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Tardigrade hide-and-seek

From time to time we do receive very kind and flattering e-mails, praising our easy-going, entertaining text presentations. Thank you! But nevertheless we are quite aware of the restrictions which are a consequence of this shorthand style, in a mixture with irony and lack of scientific seriousness. Just keep in mind that the famous 20th century tardiologist Ernst Marcus condensed his understanding of tardigrade cryptobiosis in 12 (!) full pages. As a consequence our intellectual level cannot be quite at par with those splendid publications. Our only advantage being that Ernst Marcus was slightly wrong in so far as he thought that tardigrades weren't photographable at all. That's the reason why all his publications are illustrated by (excellent) drawings only.

Those among you who want more precise information should try to get their hands on the more serious scientific literature. And in particular the books by Ernst Marcus still can be recommended to everyone who is able to read in German language. It is a pity that they have not been translated to English yet. Much of the wisdom packed in those hundreds of densely filled pages is in danger to run into oblivion due to the language barrier. Besides Erst Marcus sometimes is serving as a kind of rubstone for younger scientists who try to critizise him - being well aware of the fact that he cannot hold up against the attacks any more. So you might get some insights to scientists' psychology when reading Ernst Marcus' books and comparing the contents to what is written about Ernst Marcus. In any case it is quite a pleasure to follow his splendid discussion of cryptobiosis, e.g. his line of thought why cryptobiosis is not triggered by drought but instead by a lack of oxygen (see literature, as cited below, pages 178 to 190).

In contrast to Ernst Marcus' time we can make lots of photomicrographs without caring about film and development costs. Given time we can collect thousands of tardigrade photographs just by pressing the remote control of our digital microscope camera. As a consequence it is becoming increasingly difficult to keep track of the photographs and their content. But from time to time we are scrolling back through our photographs and do note something that has not been shown in this magazine yet.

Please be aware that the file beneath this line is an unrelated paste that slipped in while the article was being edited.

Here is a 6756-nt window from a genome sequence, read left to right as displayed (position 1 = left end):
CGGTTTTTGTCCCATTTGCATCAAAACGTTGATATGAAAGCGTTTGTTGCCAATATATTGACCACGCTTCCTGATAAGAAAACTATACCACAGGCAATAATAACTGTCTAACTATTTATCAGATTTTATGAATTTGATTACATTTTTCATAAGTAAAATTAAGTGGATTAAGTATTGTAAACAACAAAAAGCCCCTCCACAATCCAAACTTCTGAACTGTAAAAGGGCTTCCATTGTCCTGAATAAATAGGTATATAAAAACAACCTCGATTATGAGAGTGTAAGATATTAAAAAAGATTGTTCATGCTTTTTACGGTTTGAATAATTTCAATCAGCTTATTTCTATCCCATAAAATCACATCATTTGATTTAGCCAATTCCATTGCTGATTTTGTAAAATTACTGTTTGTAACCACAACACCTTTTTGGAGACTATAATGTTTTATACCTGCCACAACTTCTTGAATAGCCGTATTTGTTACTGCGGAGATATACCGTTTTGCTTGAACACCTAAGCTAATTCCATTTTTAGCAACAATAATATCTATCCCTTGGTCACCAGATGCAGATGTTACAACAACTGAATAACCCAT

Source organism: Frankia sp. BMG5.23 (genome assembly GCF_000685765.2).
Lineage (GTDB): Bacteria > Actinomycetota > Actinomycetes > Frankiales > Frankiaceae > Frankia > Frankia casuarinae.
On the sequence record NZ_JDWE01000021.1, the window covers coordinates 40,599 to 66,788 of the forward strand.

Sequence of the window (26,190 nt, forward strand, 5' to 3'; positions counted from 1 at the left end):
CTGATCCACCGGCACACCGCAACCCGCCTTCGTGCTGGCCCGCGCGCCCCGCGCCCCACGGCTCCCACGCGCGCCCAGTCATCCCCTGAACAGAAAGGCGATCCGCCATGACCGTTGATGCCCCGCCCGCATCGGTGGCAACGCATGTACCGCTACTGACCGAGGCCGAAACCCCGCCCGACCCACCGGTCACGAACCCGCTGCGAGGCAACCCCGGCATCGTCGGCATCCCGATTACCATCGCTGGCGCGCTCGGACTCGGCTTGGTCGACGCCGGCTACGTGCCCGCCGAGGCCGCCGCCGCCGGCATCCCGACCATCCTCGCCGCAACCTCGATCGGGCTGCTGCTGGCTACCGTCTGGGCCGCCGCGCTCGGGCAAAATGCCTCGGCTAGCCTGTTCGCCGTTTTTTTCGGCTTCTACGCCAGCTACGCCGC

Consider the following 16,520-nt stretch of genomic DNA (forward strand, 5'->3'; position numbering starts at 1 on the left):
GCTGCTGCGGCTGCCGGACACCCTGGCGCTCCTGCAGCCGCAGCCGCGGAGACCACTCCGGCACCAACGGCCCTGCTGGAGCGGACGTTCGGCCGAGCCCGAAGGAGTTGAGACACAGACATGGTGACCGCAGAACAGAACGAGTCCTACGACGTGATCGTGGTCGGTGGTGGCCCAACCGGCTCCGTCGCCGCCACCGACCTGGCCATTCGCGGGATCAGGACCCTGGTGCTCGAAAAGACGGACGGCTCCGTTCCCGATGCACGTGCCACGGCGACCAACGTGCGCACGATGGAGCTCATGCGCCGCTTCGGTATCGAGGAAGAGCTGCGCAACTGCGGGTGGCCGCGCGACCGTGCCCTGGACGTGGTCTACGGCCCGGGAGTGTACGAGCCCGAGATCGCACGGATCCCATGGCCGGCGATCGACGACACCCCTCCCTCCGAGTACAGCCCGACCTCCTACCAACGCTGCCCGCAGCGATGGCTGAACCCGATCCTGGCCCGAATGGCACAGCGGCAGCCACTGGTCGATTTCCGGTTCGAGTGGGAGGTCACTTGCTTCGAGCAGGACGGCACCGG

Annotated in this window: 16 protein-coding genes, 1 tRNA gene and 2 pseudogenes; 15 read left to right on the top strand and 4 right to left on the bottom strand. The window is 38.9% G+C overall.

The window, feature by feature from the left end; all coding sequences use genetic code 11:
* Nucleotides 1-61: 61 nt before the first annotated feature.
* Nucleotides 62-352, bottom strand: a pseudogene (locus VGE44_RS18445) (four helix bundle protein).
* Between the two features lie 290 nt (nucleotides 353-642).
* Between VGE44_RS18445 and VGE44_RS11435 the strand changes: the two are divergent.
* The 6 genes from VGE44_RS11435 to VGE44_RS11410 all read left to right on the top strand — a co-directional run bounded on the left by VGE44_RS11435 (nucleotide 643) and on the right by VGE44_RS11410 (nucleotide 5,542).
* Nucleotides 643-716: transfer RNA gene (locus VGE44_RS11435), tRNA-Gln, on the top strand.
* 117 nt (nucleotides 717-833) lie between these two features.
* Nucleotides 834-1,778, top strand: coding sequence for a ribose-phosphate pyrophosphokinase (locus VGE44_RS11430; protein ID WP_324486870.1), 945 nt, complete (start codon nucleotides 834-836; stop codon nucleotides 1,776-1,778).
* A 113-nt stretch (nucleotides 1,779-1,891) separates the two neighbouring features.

The first photograph of this type as shown below is depicting an eutardigrade water bear, a few minutes after revival from the dry state, still hiding deeply in a cavity of the moss jungle. It is well known that the tardigrades are using the moss plant walls in a similar way as humans are using blankets. Presumably this has not only the advantage of a more agreable and relaxed desiccation process but it will as well serve as a protection against raptor enemies in the "other" world, the dry world: whereas the tardigrade cannot move and defend itself in the dry state, many other organisms are quite active in this dry state world, thus might consider to devour dry state tardigrades (like potato chips!).

The habitus of the revived tardigrades looks a little bit like a scenery from "Jurassic Park", doesn't it? But agreed, the tardigrades are definitely a little bit smaller.

[ Eutardigrade behind moss leaf, transmitted light ]

Eutardigrade, after addition of water to moss, still hiding behind a moss plant wall.

When screening dry moss samples we often underestimate the population numbers as most of the tardigrades will hide behind the curled moss leaves, with some tardigrades being fully covered by the plant cells. But with some patience and appropriate illumination we can spot the tardigrades behind the dry moss plant walls as well.

[ Echiniscus sp. tardigrade behind moss leaf, incident light ]

Red Echiniscus sp. tardigrade in the dry state, perfercly hidden behind a moss leaf. The tardigrade "tun" is about 1/20 mm in length. Transmitted light, with the stomach-intestine region visible. The ripples are caused by the cell structure of the moss.

The same scenario looks quite different when seen in transmitted light:

[ Echiniscus sp. tardigrade behind moss leaf, transmitted light ]

Red Echiniscus sp. tardigrade in the dry state, perfectly tarnished behind a moss leaf. View as above but seen in transmitted light, with the body color appearing in a more vivid orange.

How do you think a tardigrade might feel when being overcome by cryptobiosis? Does it feel like some dizzyness after an alcoholic beverage, or simply like quite normal human tiredness? Or does it resemble a more dramatic scenario, e.g. like a heart attack? Or does it resemble a kind of partial death?

But perhaps we are once more overrating the tardigrade brain and nervous system? Is a tardigrade able to be afraid of the things to come or is it simply going to sleep, not caring about the future at all?

In any case the tardigrade is making use of the minutes before cryptobiosis, trying to hide in natural cavities for a relaxed cryptobiosis (drying) adventure. And, as all our readers know there is definitely some hope for revival after desiccation. So, do we have an animal that is repeatedly entering heaven and then returning to life? With a multiple heaven's flashback experience?


Ernst Marcus: Tardigrada. Leipzig 1929. 608 pages (please note that there is a similar, much smaller monograph by Ernst Marcus, too!).

© Text, images and video clips by  Martin Mach  (webmaster@baertierchen.de).
The Water Bear web base is a licensed and revised version of the German language monthly magazine  Bärtierchen-Journal . Style and grammar amendments by native speakers are warmly welcomed.

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